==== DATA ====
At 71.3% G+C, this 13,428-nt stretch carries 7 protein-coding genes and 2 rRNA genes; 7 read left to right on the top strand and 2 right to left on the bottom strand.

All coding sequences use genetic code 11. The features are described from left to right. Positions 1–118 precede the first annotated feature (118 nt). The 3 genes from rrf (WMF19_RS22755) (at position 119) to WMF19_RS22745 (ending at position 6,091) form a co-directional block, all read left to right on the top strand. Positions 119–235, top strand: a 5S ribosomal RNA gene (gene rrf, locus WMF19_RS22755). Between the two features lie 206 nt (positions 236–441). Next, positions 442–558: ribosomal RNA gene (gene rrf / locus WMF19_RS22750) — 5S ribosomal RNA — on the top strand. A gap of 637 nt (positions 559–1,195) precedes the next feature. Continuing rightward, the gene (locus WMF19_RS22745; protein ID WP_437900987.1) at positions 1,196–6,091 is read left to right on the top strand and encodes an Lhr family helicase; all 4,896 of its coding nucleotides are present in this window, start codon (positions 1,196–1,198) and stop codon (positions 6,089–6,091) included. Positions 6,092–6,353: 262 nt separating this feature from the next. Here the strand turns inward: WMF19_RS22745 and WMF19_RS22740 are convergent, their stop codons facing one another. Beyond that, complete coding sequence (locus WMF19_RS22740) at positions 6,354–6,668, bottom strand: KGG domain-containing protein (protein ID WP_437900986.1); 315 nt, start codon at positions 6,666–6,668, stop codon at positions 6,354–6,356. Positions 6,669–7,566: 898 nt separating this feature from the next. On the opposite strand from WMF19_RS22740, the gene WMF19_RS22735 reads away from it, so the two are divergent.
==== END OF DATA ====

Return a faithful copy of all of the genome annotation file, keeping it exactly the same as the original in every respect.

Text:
At 71.3% G+C, this 13,428-nt stretch carries 7 protein-coding genes and 2 rRNA genes; 7 read left to right on the top strand and 2 right to left on the bottom strand.

All coding sequences use genetic code 11. The features are described from left to right. Positions 1–118 precede the first annotated feature (118 nt). The 3 genes from rrf (WMF19_RS22755) (at position 119) to WMF19_RS22745 (ending at position 6,091) form a co-directional block, all read left to right on the top strand. Positions 119–235, top strand: a 5S ribosomal RNA gene (gene rrf, locus WMF19_RS22755). Between the two features lie 206 nt (positions 236–441). Next, positions 442–558: ribosomal RNA gene (gene rrf / locus WMF19_RS22750) — 5S ribosomal RNA — on the top strand. A gap of 637 nt (positions 559–1,195) precedes the next feature. Continuing rightward, the gene (locus WMF19_RS22745; protein ID WP_437900987.1) at positions 1,196–6,091 is read left to right on the top strand and encodes an Lhr family helicase; all 4,896 of its coding nucleotides are present in this window, start codon (positions 1,196–1,198) and stop codon (positions 6,089–6,091) included. Positions 6,092–6,353: 262 nt separating this feature from the next. Here the strand turns inward: WMF19_RS22745 and WMF19_RS22740 are convergent, their stop codons facing one another. Beyond that, complete coding sequence (locus WMF19_RS22740) at positions 6,354–6,668, bottom strand: KGG domain-containing protein (protein ID WP_437900986.1); 315 nt, start codon at positions 6,666–6,668, stop codon at positions 6,354–6,356. Positions 6,669–7,566: 898 nt separating this feature from the next. On the opposite strand from WMF19_RS22740, the gene WMF19_RS22735 reads away from it, so the two are divergent.